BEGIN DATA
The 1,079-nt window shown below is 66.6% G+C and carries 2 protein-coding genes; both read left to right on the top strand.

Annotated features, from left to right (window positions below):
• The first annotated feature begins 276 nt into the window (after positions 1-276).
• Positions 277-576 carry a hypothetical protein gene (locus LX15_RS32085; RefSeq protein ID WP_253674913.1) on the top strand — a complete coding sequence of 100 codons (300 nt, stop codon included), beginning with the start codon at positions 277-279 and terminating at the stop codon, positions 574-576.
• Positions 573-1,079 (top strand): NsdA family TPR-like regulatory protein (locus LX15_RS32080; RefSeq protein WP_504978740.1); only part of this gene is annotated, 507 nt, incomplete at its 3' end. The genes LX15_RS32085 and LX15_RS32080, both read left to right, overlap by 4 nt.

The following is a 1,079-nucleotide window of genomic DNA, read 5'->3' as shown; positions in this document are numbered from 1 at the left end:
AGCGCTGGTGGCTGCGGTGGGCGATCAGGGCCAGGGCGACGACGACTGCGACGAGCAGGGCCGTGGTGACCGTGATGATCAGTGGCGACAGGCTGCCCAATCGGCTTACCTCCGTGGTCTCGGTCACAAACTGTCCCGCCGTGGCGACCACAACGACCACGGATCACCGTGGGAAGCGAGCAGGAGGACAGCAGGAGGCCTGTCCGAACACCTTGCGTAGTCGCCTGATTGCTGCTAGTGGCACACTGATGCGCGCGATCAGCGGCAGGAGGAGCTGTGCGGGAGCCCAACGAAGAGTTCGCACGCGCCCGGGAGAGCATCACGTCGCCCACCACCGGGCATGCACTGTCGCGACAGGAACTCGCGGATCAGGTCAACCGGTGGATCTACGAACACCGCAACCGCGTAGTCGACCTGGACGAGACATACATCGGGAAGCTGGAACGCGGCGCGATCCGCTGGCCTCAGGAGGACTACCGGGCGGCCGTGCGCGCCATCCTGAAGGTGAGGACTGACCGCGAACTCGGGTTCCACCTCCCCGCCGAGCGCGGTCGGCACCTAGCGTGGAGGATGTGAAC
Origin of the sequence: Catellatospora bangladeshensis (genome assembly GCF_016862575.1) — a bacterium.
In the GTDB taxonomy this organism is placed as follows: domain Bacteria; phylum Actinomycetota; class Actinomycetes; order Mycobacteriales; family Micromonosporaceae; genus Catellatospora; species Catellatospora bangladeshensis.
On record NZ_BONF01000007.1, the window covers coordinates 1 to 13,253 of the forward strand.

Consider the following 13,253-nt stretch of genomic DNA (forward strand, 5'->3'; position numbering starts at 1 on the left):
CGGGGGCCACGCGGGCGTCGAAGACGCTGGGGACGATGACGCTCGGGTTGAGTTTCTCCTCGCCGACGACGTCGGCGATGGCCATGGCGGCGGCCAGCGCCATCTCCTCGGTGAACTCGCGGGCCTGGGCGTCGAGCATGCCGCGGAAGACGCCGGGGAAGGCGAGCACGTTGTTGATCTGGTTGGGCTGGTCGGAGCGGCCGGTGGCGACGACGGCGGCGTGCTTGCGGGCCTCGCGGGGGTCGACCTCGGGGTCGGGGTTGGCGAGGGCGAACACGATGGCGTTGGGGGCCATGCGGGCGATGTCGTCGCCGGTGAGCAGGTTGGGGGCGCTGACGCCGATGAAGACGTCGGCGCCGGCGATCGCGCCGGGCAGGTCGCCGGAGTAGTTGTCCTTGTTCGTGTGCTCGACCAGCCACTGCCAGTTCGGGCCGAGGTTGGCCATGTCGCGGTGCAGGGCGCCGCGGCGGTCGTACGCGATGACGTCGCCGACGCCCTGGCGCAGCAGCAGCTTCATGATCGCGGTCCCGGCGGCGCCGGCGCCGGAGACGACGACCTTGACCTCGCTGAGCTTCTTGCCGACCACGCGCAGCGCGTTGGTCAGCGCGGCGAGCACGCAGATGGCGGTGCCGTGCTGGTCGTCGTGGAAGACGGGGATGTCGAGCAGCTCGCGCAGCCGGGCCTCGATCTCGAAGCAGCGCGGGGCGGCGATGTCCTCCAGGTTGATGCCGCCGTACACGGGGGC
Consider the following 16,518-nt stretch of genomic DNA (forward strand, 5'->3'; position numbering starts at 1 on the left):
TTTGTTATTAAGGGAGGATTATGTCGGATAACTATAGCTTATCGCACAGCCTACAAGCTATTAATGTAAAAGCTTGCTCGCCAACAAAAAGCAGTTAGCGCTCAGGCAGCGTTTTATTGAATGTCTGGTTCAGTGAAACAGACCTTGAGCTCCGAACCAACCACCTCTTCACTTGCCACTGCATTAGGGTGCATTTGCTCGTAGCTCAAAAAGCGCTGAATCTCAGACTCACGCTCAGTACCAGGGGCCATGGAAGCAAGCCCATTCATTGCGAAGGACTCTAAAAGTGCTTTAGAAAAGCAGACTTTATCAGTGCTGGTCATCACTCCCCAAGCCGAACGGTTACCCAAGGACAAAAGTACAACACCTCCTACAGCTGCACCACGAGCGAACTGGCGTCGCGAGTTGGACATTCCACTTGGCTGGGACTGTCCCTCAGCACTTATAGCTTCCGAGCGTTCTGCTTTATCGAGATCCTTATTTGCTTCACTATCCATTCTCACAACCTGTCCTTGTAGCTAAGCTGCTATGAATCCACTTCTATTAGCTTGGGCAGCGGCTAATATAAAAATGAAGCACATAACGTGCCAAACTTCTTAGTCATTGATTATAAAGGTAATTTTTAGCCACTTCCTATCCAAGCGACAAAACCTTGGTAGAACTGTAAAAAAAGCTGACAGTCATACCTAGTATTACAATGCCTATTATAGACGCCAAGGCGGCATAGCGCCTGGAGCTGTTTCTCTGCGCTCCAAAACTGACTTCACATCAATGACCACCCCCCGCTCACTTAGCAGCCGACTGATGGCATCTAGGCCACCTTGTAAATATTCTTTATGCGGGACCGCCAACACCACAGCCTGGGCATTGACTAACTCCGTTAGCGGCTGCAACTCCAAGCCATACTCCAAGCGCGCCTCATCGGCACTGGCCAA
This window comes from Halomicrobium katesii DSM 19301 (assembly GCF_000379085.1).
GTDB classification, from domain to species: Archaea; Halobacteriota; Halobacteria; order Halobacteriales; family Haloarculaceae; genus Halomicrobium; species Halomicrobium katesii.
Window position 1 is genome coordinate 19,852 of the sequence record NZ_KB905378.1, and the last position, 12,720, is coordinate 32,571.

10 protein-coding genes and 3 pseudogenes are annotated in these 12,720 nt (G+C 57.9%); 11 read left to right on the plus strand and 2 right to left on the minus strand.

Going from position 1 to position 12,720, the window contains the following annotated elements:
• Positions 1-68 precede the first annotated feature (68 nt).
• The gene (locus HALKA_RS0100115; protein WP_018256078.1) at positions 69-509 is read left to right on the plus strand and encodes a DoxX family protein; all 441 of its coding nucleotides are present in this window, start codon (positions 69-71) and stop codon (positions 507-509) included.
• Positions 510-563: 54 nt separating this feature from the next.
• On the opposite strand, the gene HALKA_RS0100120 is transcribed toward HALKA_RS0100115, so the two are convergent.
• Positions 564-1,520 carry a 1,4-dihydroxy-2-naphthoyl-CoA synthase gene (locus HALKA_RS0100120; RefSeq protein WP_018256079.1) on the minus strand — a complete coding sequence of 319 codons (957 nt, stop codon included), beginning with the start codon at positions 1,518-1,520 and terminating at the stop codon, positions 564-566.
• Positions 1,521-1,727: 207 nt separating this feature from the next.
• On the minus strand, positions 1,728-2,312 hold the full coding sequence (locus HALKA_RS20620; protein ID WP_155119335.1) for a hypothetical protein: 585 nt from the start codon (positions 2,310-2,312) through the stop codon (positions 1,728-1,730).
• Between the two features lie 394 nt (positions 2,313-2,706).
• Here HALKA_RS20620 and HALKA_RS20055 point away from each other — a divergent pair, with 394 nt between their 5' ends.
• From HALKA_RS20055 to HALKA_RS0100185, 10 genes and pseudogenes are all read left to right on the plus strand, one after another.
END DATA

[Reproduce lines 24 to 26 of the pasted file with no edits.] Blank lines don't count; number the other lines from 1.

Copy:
• Positions 564-1,520 carry a 1,4-dihydroxy-2-naphthoyl-CoA synthase gene (locus HALKA_RS0100120; RefSeq protein WP_018256079.1) on the minus strand — a complete coding sequence of 319 codons (957 nt, stop codon included), beginning with the start codon at positions 1,518-1,520 and terminating at the stop codon, positions 564-566.
• Positions 1,521-1,727: 207 nt separating this feature from the next.
• On the minus strand, positions 1,728-2,312 hold the full coding sequence (locus HALKA_RS20620; protein ID WP_155119335.1) for a hypothetical protein: 585 nt from the start codon (positions 2,310-2,312) through the stop codon (positions 1,728-1,730).